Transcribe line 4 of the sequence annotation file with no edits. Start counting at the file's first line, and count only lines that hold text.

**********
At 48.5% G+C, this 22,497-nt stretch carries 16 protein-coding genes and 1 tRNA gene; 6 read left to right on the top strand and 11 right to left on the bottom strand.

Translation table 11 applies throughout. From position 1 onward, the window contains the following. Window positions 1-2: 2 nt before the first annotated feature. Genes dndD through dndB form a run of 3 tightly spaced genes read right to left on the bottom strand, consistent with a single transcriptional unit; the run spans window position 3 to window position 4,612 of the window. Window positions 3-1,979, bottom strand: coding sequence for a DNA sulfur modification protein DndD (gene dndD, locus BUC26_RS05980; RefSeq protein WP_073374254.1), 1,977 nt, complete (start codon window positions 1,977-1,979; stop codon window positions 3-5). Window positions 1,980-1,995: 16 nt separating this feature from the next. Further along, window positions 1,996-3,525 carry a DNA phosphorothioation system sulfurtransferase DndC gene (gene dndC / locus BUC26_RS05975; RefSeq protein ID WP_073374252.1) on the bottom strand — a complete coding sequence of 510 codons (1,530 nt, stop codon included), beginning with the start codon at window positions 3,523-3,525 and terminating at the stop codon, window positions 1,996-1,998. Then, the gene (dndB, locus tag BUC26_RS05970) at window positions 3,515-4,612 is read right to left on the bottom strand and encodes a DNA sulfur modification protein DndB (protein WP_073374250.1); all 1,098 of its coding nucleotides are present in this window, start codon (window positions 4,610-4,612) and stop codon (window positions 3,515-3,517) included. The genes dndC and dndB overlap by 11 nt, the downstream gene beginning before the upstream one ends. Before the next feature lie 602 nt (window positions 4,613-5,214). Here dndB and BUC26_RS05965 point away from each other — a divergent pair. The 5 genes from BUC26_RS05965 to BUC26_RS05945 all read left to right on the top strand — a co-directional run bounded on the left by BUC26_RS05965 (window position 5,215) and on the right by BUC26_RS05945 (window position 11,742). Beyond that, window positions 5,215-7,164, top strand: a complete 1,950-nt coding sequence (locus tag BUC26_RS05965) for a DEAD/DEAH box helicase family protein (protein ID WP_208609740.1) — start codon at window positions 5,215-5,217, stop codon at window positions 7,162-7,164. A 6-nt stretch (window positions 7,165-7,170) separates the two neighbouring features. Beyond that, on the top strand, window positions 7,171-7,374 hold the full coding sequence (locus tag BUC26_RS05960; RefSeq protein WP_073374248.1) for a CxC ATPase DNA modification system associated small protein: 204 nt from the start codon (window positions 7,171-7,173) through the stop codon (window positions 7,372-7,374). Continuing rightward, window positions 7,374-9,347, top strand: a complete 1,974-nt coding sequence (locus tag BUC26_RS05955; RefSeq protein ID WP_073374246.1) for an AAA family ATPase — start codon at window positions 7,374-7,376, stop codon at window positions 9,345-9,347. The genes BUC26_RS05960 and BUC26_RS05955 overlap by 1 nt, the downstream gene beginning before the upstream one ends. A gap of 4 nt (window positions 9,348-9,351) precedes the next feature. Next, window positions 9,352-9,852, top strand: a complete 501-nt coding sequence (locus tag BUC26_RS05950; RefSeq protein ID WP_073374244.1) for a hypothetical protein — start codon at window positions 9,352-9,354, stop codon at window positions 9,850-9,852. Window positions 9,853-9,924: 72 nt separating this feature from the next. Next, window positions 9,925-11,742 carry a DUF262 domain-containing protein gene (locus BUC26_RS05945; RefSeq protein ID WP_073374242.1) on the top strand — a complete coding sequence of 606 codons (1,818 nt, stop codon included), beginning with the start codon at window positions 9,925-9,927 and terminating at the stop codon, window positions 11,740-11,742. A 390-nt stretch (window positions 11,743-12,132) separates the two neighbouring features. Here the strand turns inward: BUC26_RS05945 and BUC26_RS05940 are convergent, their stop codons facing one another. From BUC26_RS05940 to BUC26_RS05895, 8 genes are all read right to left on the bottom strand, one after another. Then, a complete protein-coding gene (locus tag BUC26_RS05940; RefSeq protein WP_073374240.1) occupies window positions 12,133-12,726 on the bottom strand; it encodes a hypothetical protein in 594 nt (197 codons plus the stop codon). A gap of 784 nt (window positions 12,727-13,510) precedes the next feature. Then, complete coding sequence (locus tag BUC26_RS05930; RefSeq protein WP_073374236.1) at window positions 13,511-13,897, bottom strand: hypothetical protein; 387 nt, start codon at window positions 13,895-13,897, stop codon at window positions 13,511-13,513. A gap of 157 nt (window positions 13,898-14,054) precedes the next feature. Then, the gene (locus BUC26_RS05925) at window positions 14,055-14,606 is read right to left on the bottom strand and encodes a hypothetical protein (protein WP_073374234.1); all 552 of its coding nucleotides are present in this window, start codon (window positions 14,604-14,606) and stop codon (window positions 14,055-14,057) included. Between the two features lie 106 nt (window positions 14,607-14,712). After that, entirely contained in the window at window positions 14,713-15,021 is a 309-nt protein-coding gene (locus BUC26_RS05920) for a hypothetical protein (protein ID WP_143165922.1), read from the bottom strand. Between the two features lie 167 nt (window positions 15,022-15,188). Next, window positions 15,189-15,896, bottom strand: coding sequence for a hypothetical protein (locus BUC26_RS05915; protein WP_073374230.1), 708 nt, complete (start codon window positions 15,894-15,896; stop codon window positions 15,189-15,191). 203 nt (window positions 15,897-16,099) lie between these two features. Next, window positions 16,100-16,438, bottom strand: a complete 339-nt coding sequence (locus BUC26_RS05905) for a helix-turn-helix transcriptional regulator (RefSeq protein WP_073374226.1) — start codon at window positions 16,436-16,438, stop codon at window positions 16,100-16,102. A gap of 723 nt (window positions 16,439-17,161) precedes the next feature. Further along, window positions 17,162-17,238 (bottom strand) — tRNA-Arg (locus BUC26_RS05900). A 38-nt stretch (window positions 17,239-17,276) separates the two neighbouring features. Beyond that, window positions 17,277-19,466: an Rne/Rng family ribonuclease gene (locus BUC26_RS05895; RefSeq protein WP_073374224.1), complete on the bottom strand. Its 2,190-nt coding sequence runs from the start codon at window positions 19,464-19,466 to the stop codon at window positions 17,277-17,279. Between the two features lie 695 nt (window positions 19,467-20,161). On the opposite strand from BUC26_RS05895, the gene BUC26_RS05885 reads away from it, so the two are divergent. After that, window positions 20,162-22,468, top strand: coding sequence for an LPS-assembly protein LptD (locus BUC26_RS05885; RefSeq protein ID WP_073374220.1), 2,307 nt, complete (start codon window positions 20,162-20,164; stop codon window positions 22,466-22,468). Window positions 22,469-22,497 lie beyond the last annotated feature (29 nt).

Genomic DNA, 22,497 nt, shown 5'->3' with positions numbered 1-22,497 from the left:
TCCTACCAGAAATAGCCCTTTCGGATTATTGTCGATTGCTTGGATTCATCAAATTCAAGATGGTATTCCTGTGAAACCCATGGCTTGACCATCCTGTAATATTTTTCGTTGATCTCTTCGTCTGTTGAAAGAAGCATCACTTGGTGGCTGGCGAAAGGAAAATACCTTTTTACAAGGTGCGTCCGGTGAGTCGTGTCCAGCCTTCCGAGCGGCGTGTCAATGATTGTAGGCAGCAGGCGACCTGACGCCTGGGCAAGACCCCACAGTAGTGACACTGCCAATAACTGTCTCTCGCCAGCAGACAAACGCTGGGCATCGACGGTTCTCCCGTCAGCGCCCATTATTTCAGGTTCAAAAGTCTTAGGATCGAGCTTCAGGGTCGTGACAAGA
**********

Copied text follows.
TCCTACCAGAAATAGCCCTTTCGGATTATTGTCGATTGCTTGGATTCATCAAATTCAAGATGGTATTCCTGTGAAACCCATGGCTTGACCATCCTGTAATATTTTTCGTTGATCTCTTCGTCTGTTGAAAGAAGCATCACTTGGTGGCTGGCGAAAGGAAAATACCTTTTTACAAGGTGCGTCCGGTGAGTCGTGTCCAGCCTTCCGAGCGGCGTGTCAATGATTGTAGGCAGCAGGCGACCTGACGCCTGGGCAAGACCCCACAGTAGTGACACTGCCAATAACTGTCTCTCGCCAGCAGACAAACGCTGGGCATCGACGGTTCTCCCGTCAGCGCCCATTATTTCAGGTTCAAAAGTCTTAGGATCGAGCTTCAGGGTCGTGACAAGA